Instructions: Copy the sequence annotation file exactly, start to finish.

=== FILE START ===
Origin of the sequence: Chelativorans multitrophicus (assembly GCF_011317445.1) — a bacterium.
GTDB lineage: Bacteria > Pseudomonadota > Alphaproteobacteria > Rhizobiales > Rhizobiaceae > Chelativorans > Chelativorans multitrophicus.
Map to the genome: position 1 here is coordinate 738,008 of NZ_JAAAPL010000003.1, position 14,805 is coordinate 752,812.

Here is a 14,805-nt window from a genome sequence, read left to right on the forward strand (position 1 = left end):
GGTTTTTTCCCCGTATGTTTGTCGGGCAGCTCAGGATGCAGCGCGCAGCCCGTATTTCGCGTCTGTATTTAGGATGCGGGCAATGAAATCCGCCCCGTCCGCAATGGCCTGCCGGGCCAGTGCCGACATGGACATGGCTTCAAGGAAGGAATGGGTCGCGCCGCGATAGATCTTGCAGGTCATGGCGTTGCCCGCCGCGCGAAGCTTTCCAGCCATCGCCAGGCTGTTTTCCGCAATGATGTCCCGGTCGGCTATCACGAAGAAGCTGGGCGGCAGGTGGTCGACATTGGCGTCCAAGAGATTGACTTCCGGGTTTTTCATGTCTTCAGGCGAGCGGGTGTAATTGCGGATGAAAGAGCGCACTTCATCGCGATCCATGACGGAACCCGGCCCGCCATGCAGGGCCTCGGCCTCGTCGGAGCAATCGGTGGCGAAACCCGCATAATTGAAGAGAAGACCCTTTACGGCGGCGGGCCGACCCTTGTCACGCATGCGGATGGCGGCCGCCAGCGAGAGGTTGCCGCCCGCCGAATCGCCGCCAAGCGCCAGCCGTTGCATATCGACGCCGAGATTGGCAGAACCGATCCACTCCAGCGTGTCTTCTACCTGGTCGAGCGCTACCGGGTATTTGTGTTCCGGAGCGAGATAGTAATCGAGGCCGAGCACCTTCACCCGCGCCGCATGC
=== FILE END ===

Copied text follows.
Origin of the sequence: Chelativorans multitrophicus (assembly GCF_011317445.1) — a bacterium.
GTDB lineage: Bacteria > Pseudomonadota > Alphaproteobacteria > Rhizobiales > Rhizobiaceae > Chelativorans > Chelativorans multitrophicus.
Map to the genome: position 1 here is coordinate 738,008 of NZ_JAAAPL010000003.1, position 14,805 is coordinate 752,812.

Here is a 14,805-nt window from a genome sequence, read left to right on the forward strand (position 1 = left end):
GGTTTTTTCCCCGTATGTTTGTCGGGCAGCTCAGGATGCAGCGCGCAGCCCGTATTTCGCGTCTGTATTTAGGATGCGGGCAATGAAATCCGCCCCGTCCGCAATGGCCTGCCGGGCCAGTGCCGACATGGACATGGCTTCAAGGAAGGAATGGGTCGCGCCGCGATAGATCTTGCAGGTCATGGCGTTGCCCGCCGCGCGAAGCTTTCCAGCCATCGCCAGGCTGTTTTCCGCAATGATGTCCCGGTCGGCTATCACGAAGAAGCTGGGCGGCAGGTGGTCGACATTGGCGTCCAAGAGATTGACTTCCGGGTTTTTCATGTCTTCAGGCGAGCGGGTGTAATTGCGGATGAAAGAGCGCACTTCATCGCGATCCATGACGGAACCCGGCCCGCCATGCAGGGCCTCGGCCTCGTCGGAGCAATCGGTGGCGAAACCCGCATAATTGAAGAGAAGACCCTTTACGGCGGCGGGCCGACCCTTGTCACGCATGCGGATGGCGGCCGCCAGCGAGAGGTTGCCGCCCGCCGAATCGCCGCCAAGCGCCAGCCGTTGCATATCGACGCCGAGATTGGCAGAACCGATCCACTCCAGCGTGTCTTCTACCTGGTCGAGCGCTACCGGGTATTTGTGTTCCGGAGCGAGATAGTAATCGAGGCCGAGCACCTTCACCCGCGCCGCATGC